Thursday, September 22, 2011

1 of 43

It's always interesting to me to see where the track plans I've had published in Model Railroad Planning magazine will turn up next. When Kalmbach buys an article, they generally buy all rights, so the material can be used in another Kalmbach publication without involving the author again.

As an author, this doesn’t bother me at all with Kalmbach – the copyright terms of the author agreement are very clear. My designs have been re-published in special booklets offered to new subscribers or shrink-wrapped with regular magazines, in Kalmbach books, etc.

So I thought that perhaps one (or a few) of my model railroad track plans might be featured in the recently-published 43 Track Plans from the Experts. But the intrigue is in guessing which plans might be selected from roughly the last ten years of Model Railroad Planning.

While I was hoping for designs to be included that I believe are a bit more innovative (or at least different), such as the Oahu Railway multi-decker from MRP 2008 or the folding Alameda Belt Line switching layout from MRP 2003, my suspicion was that it would be one or more of the island-style track plans.

Which in the end, it was: the hollow-core-door-sized N scale Katy layout from MRP 2010. Certainly a layout that I and my custom client were happy with, but not breaking a lot of new ground.

The editor(s) added some meaningful comments and found a slightly more useful prototype photo (since I couldn't clear copyrights on the best photos). All in all, I'm happy to have even one plan in the book.

Publishing a book of past plans such as this is a balancing act. While there are some innovative designs, other plans may have been chosen because they come from well-known authors or had great artwork, even if these track plans aren't exactly pioneering in terms of design (or even buildable!).

I also found the tagline on the cover slightly amusing. It reads: "Plans from 4X8 feet to a giant 38X82 feet". But of course, my 30"X80" hollow core door plan is smaller than 4X8. I guess that it's always hard to resist promoting the "sacred sheet" 4X8.

But that's the nature of the publishing business – first, it has to sell! I'm happy to have had a track plan included and I think readers who haven't seen all of the original MRP issues will receive a good exposure to a variety of designs through this book.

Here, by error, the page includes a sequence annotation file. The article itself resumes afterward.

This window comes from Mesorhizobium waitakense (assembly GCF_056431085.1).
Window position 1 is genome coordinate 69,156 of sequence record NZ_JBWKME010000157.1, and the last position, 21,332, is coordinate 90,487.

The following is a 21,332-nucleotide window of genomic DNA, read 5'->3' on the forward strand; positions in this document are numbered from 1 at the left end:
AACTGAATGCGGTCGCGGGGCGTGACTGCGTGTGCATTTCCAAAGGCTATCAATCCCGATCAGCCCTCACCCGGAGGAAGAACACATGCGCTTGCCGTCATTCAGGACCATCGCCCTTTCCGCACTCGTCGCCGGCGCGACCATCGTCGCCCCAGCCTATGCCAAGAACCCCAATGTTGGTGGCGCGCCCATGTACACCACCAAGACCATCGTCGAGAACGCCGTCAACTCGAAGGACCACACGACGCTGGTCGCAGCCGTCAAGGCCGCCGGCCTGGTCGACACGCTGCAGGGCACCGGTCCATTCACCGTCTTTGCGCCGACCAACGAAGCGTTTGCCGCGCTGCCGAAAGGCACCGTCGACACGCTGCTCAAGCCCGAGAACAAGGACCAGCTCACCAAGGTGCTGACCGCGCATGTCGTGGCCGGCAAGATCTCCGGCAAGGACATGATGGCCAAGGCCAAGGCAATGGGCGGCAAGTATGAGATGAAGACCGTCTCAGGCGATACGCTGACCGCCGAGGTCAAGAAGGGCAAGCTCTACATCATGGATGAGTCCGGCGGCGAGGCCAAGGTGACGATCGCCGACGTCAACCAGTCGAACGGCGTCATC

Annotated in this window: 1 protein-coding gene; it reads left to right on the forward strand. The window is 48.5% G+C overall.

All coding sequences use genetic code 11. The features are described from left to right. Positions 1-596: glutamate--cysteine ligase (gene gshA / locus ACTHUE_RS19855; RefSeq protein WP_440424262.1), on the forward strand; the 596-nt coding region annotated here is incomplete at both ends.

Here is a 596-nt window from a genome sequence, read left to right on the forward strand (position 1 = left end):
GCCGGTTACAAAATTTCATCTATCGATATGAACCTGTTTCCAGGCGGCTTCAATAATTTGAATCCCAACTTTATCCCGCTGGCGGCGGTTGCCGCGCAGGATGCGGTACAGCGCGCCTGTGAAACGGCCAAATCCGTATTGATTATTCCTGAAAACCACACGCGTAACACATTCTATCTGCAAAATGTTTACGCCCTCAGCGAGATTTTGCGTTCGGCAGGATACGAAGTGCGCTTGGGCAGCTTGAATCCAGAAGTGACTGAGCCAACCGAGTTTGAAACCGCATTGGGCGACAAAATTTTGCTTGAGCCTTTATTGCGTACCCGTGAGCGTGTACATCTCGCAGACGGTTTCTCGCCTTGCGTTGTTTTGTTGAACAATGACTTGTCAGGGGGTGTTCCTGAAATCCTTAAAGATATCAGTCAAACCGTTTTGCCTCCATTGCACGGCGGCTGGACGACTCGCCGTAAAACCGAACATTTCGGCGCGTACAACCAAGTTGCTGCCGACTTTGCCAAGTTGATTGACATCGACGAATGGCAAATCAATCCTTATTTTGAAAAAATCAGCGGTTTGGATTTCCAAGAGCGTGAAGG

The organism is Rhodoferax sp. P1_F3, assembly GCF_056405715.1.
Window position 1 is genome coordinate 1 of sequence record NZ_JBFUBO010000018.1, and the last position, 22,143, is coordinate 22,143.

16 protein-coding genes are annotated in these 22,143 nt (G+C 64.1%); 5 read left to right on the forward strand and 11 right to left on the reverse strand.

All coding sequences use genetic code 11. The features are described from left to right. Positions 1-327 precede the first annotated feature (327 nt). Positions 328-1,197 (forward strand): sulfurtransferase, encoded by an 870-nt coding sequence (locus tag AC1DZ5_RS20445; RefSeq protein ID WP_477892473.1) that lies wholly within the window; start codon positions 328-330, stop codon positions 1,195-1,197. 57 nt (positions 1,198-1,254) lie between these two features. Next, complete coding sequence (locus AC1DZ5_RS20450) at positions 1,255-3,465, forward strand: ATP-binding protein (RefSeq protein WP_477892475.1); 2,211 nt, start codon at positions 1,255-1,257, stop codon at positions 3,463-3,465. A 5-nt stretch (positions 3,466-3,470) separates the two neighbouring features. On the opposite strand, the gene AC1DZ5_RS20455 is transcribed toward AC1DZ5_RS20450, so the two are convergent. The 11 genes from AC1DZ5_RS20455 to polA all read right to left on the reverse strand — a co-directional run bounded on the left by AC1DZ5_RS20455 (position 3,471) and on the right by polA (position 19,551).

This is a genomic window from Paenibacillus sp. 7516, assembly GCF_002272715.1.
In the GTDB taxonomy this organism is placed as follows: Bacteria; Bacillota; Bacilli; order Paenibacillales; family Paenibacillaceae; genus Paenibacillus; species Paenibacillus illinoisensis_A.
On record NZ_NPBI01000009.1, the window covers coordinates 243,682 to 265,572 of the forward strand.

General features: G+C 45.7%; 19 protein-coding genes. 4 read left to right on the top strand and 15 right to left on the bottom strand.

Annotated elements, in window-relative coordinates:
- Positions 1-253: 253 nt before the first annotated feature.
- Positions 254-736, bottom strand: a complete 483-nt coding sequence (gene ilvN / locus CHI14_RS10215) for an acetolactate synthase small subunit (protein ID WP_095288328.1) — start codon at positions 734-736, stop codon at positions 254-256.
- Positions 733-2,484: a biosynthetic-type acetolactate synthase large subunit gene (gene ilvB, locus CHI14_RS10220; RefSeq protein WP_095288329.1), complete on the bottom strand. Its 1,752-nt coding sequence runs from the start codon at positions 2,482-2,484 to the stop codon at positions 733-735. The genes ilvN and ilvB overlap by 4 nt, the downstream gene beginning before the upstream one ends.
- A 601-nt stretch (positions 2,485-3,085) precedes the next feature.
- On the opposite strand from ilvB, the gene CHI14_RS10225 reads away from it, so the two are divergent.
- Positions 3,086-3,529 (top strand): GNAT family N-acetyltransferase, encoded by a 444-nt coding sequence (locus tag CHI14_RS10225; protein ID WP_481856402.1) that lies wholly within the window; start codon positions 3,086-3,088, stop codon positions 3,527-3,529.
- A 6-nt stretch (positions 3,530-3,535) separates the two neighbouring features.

Monday, September 12, 2011

Victim Mentality

I'd been emailing with a potential client about a custom track planning project for a while. His vision was for a freelanced layout with a bit of everything, to be built with Kato Unitrack. No specific theme except to have fun and explore the hobby. So far, so good.

But then he began to have second thoughts. Basically his worries came about because he had "heard" that nitpickers and prototype modelers "don't like freelanced layouts or click track" and he didn't want to be criticized. Where had he "heard" that? Internet forums, of course.

Yes, the "Nitpickers pushed me down and took my lunch money" meme is alive and thriving on the Internet.

And pretty much only there.

Many of those posting about the "mean old nitpickers" have themselves never completed any layout, prototype or freelance, generic or specific. But they rave on about the sinister layout police who savage layout owners for failing to live up to some unwritten set of rules.

I recognize that playing the victim has powerful appeal in today's society. In model railroading, it helps some excuse years of inaction. It helps others gain some Internet fame and notoriety (trivial and childish as it is) through hundreds (or thousands) of whining posts.

And it's pretty much totally false.

In fact, I've seen just the opposite first hand multiple times. On one specific occasion I remember from years ago, I happened to be on a layout tour with some very well-known and highly-skilled prototype modelers. One of the layouts on the tour was a freelanced design built with Atlas SnapTrack. To be honest, the layout didn't offer much in visual appeal or operating interest to most, though it suited the owner's interests. But the experienced modelers visiting still took a few minutes to offer a couple of thoughts and thank the owner for being open.

No, the experienced folks didn't spend an hour there and I'm sure it wasn't their favorite layout of the day. But they were courteous, respectful and pleasant. Just as 99% of modelers would be.

The "evil nitpickers" rants on the Internet have done much more harm to potential layout builders than have any actual nitpickers. So forum trolls, please. I recognize that it’s asking way too much for you to be accurate or knowledgeable. But maybe you could at least some up with something fresh.

[By the way, the fellow I was emailing with went forward with the design project, actually built it with Unitrack, and is having a great time. Meanwhile, the forum trolls are … not.]